A recently leaked proposal authored by a senior National Security Council official hopes to create a nationalized 5G network where anonymity would be banned and the government would have an easier time going after those who “sow division” or pirate copyrighted material.
The memo lays out economic and national security arguments, namely being able to compete with China, for the shift to a nationalized internet — but the proposal may have severe implications for digital privacy.
Under the three year plan, the government would build the infrastructure and subsequently rent access to wireless carriers who would then provide it to their customers.
Fortune reports that “the network would make it possible to fight back against those who “steal intellectual property and private data, sow division and obscure bad behavior, slander and defame the innocent, prey on the weak and plant the seeds for total darkness in the event of all-out war.”
The admission that they would use this new infrastructure to go after those who “sow division” sounds an awful lot like they would be planning to target political dissidents, in a time when Facebook and other tech giants have already been accused of attempting to silence conservatives.
Additionally, anonymity would not be allowed on the network — meaning that any attempts at internet privacy would be squashed.
Perhaps most alarming, the development of this socialized internet, according to the memo, would allow the US to avoid losing the “AI arms race” to China, whose “complete elimination of privacy standards” has allowed the government to dig through any citizen’s data any time they want.
While most Americans currently use 4G broadband, 5G promises to offer faster connections that could be better used for the “internet of things” — like Google Home or Alexa.
Google was specifically named in the memo in the “5G Government and Industry Team and Roles” and former-executive Eric Schmidt stopped by the White House prior to discussions.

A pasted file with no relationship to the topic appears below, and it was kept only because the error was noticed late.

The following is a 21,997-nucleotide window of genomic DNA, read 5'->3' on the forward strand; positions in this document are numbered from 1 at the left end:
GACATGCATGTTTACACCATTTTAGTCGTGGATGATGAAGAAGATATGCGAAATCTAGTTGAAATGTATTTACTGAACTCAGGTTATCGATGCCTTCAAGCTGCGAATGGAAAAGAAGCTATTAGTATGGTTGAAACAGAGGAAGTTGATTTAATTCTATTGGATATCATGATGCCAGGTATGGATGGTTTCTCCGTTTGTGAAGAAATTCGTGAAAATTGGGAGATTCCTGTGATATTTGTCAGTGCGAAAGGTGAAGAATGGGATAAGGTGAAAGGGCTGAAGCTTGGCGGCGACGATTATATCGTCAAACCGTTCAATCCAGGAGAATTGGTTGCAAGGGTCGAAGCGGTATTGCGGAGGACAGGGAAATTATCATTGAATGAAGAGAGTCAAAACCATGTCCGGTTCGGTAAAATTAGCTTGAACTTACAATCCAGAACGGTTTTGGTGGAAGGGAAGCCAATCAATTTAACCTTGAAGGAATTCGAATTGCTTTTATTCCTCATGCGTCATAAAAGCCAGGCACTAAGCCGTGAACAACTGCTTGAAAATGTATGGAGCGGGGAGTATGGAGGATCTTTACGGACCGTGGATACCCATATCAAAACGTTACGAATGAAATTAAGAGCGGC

According to a report from Axios, Schmidt “discussed 5G with at least one West Wing official” during the visit.
“It’s super rare these days to see a top tech CEO in Trump’s White House. Gone are the days of tech leaders dropping in for photo ops with a president who is toxic in Silicon Valley,” the report noted.
Schmidt has a long and cozy relationship with Clinton and conducting “back channel diplomacy,” which was detailed by Julian Assange in his book When Google Met Wikileaks.
“It was at this point that I realized Eric Schmidt might not have been an emissary of Google alone. Whether officially or not, he had been keeping some company that placed him very close to Washington, DC, including a well-documented relationship with President Obama. Not only had Hillary Clinton’s people known that Eric Schmidt’s partner had visited me, but they had also elected to use her as a back channel,” Assange wrote. “While WikiLeaks had been deeply involved in publishing the inner archive of the US State Department, the US State Department had, in effect, snuck into the WikiLeaks command center and hit me up for a free lunch. Two years later, in the wake of his early 2013 visits to China, North Korea, and Burma, it would come to be appreciated that the chairman of Google might be conducting, in one way or another, ‘back-channel diplomacy’ for Washington. But at the time it was a novel thought.”
Another troubling aspect of Google’s involvement is their deep relationship with government agencies that have abused their power to spy on American citizens. In fact, the tech giant’s very creation was part of a mass-surveillance state plot, QZ recently reported on in depth, and it “was funded and coordinated by a research group established by the intelligence community to find ways to track individuals and groups online.”
Cybersecurity expert Alan Woodward, a professor at the University of Surrey in England, told Fortune that “if you build, own and operate a 5G network, and you assume that it will be the mobile network of choice in your country, then you can conduct surveillance operations much more easily.”
The plan has been blasted by both Republicans and Democrats, including House Energy & Commerce Committee Chair Greg Walden, who responded to the proposal by asserting that “we’re not Venezuela.”
Given the recent FISA scandal involving spying on Trump campaign officials, is handing the Deep State more tools to violate American citizens really the best idea?